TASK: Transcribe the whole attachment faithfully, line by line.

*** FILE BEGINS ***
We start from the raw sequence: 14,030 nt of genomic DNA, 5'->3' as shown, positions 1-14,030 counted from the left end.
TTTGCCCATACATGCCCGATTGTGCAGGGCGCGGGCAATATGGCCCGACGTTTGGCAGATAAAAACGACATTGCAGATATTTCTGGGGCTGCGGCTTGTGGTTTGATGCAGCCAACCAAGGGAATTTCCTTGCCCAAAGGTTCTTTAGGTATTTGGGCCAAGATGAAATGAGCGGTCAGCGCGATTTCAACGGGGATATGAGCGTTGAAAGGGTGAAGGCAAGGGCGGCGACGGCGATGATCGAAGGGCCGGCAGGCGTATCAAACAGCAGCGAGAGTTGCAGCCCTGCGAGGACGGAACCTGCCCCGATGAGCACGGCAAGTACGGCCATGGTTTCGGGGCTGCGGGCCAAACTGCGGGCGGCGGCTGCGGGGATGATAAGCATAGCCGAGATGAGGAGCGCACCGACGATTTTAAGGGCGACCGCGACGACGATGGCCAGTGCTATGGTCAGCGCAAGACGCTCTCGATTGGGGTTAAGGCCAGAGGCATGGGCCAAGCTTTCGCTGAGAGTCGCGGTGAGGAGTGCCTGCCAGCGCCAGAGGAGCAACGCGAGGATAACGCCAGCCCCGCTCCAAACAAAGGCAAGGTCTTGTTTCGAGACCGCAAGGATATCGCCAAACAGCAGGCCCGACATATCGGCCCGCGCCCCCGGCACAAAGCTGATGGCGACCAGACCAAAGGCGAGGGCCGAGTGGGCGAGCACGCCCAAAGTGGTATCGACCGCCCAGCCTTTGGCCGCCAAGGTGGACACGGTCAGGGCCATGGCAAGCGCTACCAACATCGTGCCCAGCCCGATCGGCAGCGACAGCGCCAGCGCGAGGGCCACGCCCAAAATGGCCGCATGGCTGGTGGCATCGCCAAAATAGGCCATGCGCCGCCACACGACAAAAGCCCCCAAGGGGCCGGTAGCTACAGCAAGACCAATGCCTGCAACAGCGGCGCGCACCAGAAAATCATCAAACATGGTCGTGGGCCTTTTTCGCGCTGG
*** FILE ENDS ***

We start from the raw sequence: 14,030 nt of genomic DNA, 5'->3' as shown, positions 1-14,030 counted from the left end.
TTTGCCCATACATGCCCGATTGTGCAGGGCGCGGGCAATATGGCCCGACGTTTGGCAGATAAAAACGACATTGCAGATATTTCTGGGGCTGCGGCTTGTGGTTTGATGCAGCCAACCAAGGGAATTTCCTTGCCCAAAGGTTCTTTAGGTATTTGGGCCAAGATGAAATGAGCGGTCAGCGCGATTTCAACGGGGATATGAGCGTTGAAAGGGTGAAGGCAAGGGCGGCGACGGCGATGATCGAAGGGCCGGCAGGCGTATCAAACAGCAGCGAGAGTTGCAGCCCTGCGAGGACGGAACCTGCCCCGATGAGCACGGCAAGTACGGCCATGGTTTCGGGGCTGCGGGCCAAACTGCGGGCGGCGGCTGCGGGGATGATAAGCATAGCCGAGATGAGGAGCGCACCGACGATTTTAAGGGCGACCGCGACGACGATGGCCAGTGCTATGGTCAGCGCAAGACGCTCTCGATTGGGGTTAAGGCCAGAGGCATGGGCCAAGCTTTCGCTGAGAGTCGCGGTGAGGAGTGCCTGCCAGCGCCAGAGGAGCAACGCGAGGATAACGCCAGCCCCGCTCCAAACAAAGGCAAGGTCTTGTTTCGAGACCGCAAGGATATCGCCAAACAGCAGGCCCGACATATCGGCCCGCGCCCCCGGCACAAAGCTGATGGCGACCAGACCAAAGGCGAGGGCCGAGTGGGCGAGCACGCCCAAAGTGGTATCGACCGCCCAGCCTTTGGCCGCCAAGGTGGACACGGTCAGGGCCATGGCAAGCGCTACCAACATCGTGCCCAGCCCGATCGGCAGCGACAGCGCCAGCGCGAGGGCCACGCCCAAAATGGCCGCATGGCTGGTGGCATCGCCAAAATAGGCCATGCGCCGCCACACGACAAAAGCCCCCAAGGGGCCGGTAGCTACAGCAAGACCAATGCCTGCAACAGCGGCGCGCACCAGAAAATCATCAAACATGGTCGTGGGCCTTTTTCGCGCTGG